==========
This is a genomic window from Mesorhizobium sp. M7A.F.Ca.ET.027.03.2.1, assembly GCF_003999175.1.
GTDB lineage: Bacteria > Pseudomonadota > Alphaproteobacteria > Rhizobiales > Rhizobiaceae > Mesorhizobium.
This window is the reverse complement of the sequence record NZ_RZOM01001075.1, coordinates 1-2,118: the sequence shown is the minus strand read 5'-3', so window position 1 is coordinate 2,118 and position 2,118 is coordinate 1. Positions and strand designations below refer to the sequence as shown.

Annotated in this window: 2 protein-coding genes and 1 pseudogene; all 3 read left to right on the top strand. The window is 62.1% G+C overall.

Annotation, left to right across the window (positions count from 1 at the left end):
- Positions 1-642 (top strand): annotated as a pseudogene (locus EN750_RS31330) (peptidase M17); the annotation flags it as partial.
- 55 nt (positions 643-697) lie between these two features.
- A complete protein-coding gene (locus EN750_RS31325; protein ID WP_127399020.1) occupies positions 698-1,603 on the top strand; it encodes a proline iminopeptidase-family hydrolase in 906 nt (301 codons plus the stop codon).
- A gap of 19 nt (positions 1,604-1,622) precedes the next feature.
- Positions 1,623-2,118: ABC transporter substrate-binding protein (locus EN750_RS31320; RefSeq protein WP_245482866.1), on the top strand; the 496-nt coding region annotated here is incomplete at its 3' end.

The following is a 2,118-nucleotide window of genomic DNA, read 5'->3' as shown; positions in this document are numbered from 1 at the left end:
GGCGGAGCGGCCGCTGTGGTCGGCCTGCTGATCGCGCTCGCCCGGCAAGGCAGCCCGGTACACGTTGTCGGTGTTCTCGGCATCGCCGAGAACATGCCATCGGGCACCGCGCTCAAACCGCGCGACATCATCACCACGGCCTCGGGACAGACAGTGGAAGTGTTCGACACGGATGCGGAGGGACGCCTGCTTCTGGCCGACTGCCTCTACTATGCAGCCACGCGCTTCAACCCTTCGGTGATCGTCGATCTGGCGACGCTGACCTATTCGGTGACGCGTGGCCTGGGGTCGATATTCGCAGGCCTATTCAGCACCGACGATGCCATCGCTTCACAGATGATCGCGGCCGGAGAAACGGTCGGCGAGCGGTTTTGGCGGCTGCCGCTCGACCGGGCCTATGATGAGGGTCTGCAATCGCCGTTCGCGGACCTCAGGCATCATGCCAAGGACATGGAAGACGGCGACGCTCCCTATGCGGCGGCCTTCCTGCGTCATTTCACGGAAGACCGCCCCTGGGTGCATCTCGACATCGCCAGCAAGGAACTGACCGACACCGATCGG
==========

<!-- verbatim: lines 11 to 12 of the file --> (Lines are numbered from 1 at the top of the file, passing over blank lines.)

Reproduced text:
The following is a 2,118-nucleotide window of genomic DNA, read 5'->3' as shown; positions in this document are numbered from 1 at the left end:
GGCGGAGCGGCCGCTGTGGTCGGCCTGCTGATCGCGCTCGCCCGGCAAGGCAGCCCGGTACACGTTGTCGGTGTTCTCGGCATCGCCGAGAACATGCCATCGGGCACCGCGCTCAAACCGCGCGACATCATCACCACGGCCTCGGGACAGACAGTGGAAGTGTTCGACACGGATGCGGAGGGACGCCTGCTTCTGGCCGACTGCCTCTACTATGCAGCCACGCGCTTCAACCCTTCGGTGATCGTCGATCTGGCGACGCTGACCTATTCGGTGACGCGTGGCCTGGGGTCGATATTCGCAGGCCTATTCAGCACCGACGATGCCATCGCTTCACAGATGATCGCGGCCGGAGAAACGGTCGGCGAGCGGTTTTGGCGGCTGCCGCTCGACCGGGCCTATGATGAGGGTCTGCAATCGCCGTTCGCGGACCTCAGGCATCATGCCAAGGACATGGAAGACGGCGACGCTCCCTATGCGGCGGCCTTCCTGCGTCATTTCACGGAAGACCGCCCCTGGGTGCATCTCGACATCGCCAGCAAGGAACTGACCGACACCGATCGG